The 10 Best Foods You Probably Aren't Eating... But Should: Here's One through Five

The most e-mailed story on the New York Times website last week was The 11 Best Foods You Aren’t Eating. It’s a list of the most healthful foods that we should, but probably don't, regularly eat.

The idea, according to Times Nutrition reporter, Tara Parker-Pope, came from a article last year on the Men’s Health web site. I checked it out and discovered a 10-item list (the Times did revise it a bit), which also included a brief explanation for why each food is healthful, as well as tips for how best to serve it. (And at half of them are grown right here in Minnesota.) There's a lot of good information here, so I wanted to share it with you. It will be published in two parts: part one will feature the first five foods: part two the last five. With much gratitude to Men's Health, here are...

The 10 Best Foods You Aren’t Eating [1 - 5]
By Jonny Bowden, Ph.D.

1. Cabbage

Absent from most American kitchens, this cruciferous vegetable is a major player in European and Asian diets.

Why It's Healthy: One cup of chopped cabbage has just 22 calories, and it's loaded with valuable nutrients. At the top of the list is sulforaphane, a chemical that increases your body's production of enzymes that disarm cell-damaging free radicals and reduce your risk of cancer. In fact, Stanford University scientists determined that sulforaphane boosts your levels of these cancer-fighting enzymes higher than any other plant chemical.

How to Eat It: Put cabbage on your burgers to add a satisfying crunch. Or, for an even better sandwich topping or side salad, try an Asian-style slaw. Here's what you'll need:

-  4 Tbsp peanut oil

-  Juice of two limes

-  1 Tbsp sriracha, an Asian chili sauce you can find in the international section of your grocery store

-  1 head napa cabbage, finely chopped or shredded

-  1/4 cup toasted peanuts

-  1/2 cup shredded carrots

-  1/4 cup chopped cilantro

Whisk together the oil, lime juice, and sriracha. Combine the remaining ingredients in a large mixing bowl and toss with the dressing to coat. Refrigerate for 20 minutes before serving. The slaw will keep in your fridge for 2 days.

2. Beets

These grungy-looking roots are naturally sweeter than any other vegetable, which means they pack tons of flavor underneath their rugged exterior.

Why They're Healthy: Think of beets as red spinach. Just like Popeye's powerfood, this crimson vegetable is one of the best sources of both folate and betaine. These two nutrients work together to lower your blood levels of homocysteine, an inflammatory compound that can damage your arteries and increase your risk of heart disease. Plus, the natural pigments—called betacyanins—that give beets their color have been proved to be potent cancer fighters in laboratory mice.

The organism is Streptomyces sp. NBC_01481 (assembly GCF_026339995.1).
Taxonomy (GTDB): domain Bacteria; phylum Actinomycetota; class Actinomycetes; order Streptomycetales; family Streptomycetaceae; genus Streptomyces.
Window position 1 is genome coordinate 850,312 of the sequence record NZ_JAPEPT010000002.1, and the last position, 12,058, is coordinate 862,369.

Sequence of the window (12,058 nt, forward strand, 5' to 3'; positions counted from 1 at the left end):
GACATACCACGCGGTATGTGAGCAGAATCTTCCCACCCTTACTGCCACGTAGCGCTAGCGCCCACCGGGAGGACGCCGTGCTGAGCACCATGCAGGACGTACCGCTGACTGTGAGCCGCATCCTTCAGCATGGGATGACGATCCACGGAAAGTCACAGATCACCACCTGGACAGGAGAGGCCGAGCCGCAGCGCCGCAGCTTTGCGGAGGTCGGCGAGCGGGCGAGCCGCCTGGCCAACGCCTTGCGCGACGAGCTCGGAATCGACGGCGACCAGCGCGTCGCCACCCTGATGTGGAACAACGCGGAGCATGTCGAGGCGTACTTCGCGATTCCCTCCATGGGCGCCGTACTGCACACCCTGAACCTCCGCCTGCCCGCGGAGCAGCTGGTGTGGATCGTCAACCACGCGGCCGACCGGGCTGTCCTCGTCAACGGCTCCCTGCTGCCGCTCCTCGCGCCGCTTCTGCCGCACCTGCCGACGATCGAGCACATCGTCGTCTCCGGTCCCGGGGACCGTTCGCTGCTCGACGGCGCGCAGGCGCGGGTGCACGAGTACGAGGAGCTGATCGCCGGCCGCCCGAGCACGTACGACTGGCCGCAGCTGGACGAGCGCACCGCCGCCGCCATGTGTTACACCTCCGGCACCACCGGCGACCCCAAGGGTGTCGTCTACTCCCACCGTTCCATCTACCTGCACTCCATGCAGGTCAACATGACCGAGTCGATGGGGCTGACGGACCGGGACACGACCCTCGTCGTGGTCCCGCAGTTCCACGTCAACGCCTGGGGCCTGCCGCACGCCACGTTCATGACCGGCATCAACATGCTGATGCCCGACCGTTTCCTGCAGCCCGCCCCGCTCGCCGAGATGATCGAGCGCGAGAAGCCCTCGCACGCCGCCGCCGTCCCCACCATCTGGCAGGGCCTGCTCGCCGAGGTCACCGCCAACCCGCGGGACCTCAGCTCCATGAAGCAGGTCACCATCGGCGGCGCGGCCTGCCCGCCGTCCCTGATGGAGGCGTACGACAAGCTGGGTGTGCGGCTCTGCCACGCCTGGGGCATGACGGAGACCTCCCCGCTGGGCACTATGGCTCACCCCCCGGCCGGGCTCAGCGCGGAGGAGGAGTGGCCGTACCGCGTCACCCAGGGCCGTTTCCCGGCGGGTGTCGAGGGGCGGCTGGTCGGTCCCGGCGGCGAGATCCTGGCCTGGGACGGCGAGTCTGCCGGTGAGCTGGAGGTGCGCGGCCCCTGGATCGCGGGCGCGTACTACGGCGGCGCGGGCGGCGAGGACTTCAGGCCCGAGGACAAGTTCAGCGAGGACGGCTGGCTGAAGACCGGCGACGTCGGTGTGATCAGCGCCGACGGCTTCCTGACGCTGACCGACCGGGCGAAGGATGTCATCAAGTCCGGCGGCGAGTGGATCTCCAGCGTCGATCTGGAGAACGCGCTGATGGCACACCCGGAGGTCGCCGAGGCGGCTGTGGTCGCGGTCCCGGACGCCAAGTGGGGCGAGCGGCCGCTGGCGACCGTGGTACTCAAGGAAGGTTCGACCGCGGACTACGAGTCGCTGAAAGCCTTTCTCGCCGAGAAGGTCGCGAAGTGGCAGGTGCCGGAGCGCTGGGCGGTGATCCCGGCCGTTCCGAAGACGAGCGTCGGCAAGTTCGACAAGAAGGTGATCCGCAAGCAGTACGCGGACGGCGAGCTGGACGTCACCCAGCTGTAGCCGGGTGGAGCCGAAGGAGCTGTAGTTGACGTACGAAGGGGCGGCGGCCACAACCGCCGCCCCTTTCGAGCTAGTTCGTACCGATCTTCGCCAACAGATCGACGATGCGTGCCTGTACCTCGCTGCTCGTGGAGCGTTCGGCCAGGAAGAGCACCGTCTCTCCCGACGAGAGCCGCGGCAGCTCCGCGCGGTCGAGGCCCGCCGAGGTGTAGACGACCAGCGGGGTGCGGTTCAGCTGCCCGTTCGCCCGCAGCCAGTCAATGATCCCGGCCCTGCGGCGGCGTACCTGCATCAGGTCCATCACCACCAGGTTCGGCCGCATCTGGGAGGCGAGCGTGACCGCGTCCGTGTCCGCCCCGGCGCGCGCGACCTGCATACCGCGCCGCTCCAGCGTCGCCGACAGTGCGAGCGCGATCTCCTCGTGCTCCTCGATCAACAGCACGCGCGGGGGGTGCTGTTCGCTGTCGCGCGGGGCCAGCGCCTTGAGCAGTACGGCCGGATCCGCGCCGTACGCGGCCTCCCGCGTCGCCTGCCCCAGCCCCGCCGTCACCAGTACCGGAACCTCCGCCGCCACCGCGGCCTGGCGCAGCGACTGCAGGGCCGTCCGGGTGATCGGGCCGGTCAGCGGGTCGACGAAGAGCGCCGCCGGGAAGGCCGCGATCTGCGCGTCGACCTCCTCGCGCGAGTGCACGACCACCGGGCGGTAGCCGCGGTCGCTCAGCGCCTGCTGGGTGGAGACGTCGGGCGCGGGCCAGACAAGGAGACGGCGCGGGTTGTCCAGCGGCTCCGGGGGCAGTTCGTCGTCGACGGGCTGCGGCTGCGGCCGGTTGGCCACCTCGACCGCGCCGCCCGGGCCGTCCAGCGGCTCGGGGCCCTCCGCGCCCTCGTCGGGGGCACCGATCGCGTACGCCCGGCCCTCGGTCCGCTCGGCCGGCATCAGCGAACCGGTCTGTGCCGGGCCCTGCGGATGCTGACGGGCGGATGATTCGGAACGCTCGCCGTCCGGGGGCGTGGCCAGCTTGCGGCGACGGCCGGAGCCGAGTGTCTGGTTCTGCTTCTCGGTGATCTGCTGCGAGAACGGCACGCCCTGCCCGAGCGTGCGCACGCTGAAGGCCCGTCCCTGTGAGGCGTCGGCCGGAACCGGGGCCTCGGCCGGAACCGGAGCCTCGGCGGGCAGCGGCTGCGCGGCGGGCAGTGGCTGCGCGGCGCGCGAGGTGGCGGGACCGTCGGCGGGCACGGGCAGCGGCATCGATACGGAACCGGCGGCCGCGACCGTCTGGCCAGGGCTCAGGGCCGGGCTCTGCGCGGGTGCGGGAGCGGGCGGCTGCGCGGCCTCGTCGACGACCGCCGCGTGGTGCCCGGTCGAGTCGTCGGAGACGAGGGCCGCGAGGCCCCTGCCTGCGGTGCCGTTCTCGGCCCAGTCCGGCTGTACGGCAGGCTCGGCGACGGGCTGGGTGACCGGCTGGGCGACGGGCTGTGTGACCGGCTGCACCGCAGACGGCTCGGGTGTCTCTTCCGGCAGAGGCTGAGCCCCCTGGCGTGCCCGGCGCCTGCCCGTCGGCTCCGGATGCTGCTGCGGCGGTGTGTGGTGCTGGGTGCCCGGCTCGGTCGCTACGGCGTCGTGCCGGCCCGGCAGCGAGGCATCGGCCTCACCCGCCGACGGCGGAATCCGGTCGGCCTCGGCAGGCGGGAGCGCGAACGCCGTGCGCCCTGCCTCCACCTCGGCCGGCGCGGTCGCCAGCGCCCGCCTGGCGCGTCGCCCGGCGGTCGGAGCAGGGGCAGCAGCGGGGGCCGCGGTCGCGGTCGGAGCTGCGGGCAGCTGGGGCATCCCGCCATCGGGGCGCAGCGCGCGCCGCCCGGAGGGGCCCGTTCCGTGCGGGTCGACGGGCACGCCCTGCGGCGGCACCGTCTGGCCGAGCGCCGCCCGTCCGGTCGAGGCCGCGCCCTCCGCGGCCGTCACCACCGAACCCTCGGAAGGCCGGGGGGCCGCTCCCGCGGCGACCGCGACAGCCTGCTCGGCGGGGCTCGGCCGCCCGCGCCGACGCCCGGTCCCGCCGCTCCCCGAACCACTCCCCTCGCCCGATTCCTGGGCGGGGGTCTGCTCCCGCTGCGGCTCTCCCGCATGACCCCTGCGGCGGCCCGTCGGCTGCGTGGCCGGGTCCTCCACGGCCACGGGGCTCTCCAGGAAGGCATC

How to Eat Them: Fresh and raw, not from a jar. Heating beets actually decreases their antioxidant power. For a simple single-serving salad, wash and peel one beet, and then grate it on the widest blade of a box grater. Toss with 1 tablespoon of olive oil and the juice of half a lemon. You can eat the leaves and stems, which are also packed with vitamins, minerals, and antioxidants. Simply cut off the stems just below the point where the leaves start, and wash thoroughly. They're now ready to be used in a salad. Or, for a side dish, sauté the leaves, along with a minced clove of garlic and a tablespoon of olive oil, in a sauté pan over medium-high heat. Cook until the leaves are wilted and the stems are tender. Season with salt and pepper and a squeeze of lemon juice, and sprinkle with fresh Parmesan cheese.

3. Guava

Guava is an obscure tropical fruit that's subtly acidic, with sweetness that intensifies as you eat your way to the center.

Why it's Healthy: Guava has a higher concentration of lycopene—an antioxidant that fights prostate cancer—than any other plant food, including tomatoes and watermelon. In addition, 1 cup of the stuff provides 688 milligrams (mg) of potassium, which is 63 percent more than you'll find in a medium banana. And guava may be the ultimate high-fiber food: There's almost 9 grams (g) of fiber in every cup.

How to Eat It: Down the entire fruit, from the rind to the seeds. It's all edible—and nutritious. The rind alone has more vitamin C than you'd find in the flesh of an orange. You can score guava in the produce section of higher-end supermarkets or in Latin grocery stores.

4. Swiss Chard

Hidden in the leafy-greens cooler of your market, you'll find this slightly bitter, salty vegetable, which is actually native to the Mediterranean.

Why It's Healthy: A half cup of cooked Swiss chard provides a huge amount of both lutein and zeaxanthin, supplying 10 mg each. These plant chemicals, known as carotenoids, protect your retinas from the damage of aging, according to Harvard researchers. That's because both nutrients, which are actually pigments, appear to accumulate in your retinas, where they absorb the type of shortwave light rays that can damage your eyes. So the more lutein and zeaxanthin you eat, the better your internal eye protection will be.